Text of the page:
One painting per year, in chronological order, representing the span of a hundred years. From Malevich’s Red Square to furniture sculpture by John Armleder with stops along the way for Vija Celmins, Stanley Whitney, Sadie Benning, and Albert Oehlen, writer and curator Bob Nickas traces a century of painting as a matter of free association.
The audience will trace and imagine the narrative as the story unfolds, since its telling accounts for the various "rugs being pulled out from under" in the span of a hundred years' time: from the monochrome—which is not necessarily the refusal of an image—and the readymade, to the first world war, Dada and dis-figuration, the Jazz age, antagonisms towards the market, the stock market crash of 1929, regionalism, degenerate art, Grandma Moses, visionaries, action painting, the optical unconscious, destruction in art, the painting as surrogate, schizophrenia and art's split personality, repetition and difference, strategies of parody and appropriation, the subject of time and collective memory: "time is thin around the cause and dense around the effect." Along the way Andrew Wyeth meets Patty Hearst—and that only brings us to 1975.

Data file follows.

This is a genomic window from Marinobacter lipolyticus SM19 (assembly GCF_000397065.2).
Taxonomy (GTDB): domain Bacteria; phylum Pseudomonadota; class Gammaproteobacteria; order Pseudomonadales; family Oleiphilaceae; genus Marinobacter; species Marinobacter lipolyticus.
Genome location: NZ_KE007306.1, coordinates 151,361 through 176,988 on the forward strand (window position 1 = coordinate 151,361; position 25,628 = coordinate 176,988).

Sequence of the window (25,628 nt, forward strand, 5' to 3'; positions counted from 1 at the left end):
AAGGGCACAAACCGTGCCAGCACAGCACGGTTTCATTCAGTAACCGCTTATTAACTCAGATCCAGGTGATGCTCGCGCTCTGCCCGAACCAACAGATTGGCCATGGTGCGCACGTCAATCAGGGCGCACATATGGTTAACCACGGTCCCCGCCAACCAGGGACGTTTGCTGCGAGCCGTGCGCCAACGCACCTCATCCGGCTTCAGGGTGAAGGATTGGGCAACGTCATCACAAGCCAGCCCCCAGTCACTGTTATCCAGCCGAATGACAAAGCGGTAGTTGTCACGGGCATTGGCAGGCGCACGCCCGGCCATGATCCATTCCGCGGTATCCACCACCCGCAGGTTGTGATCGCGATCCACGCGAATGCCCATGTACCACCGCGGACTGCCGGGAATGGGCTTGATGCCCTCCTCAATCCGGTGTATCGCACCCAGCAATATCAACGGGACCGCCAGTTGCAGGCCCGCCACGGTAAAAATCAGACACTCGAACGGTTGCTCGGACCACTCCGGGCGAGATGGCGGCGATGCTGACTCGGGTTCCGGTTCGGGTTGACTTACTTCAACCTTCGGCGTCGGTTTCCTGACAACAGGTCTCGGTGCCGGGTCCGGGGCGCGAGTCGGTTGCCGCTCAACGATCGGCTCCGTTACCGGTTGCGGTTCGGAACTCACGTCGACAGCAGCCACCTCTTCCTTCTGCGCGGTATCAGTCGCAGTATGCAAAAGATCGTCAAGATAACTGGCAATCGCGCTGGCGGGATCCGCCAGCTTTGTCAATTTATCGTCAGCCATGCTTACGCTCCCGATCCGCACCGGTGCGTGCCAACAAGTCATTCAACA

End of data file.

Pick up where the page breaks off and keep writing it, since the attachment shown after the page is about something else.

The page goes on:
Following the lecture, the audience is invited to join Reto Thüring, curator of contemporary art, for a tour of Albert Oehlen: Woods Near Oehle.
Free; tickets recommended. Reserve tickets at engage.clevelandart.org or by calling the Ticket Center at (216) 421-7350.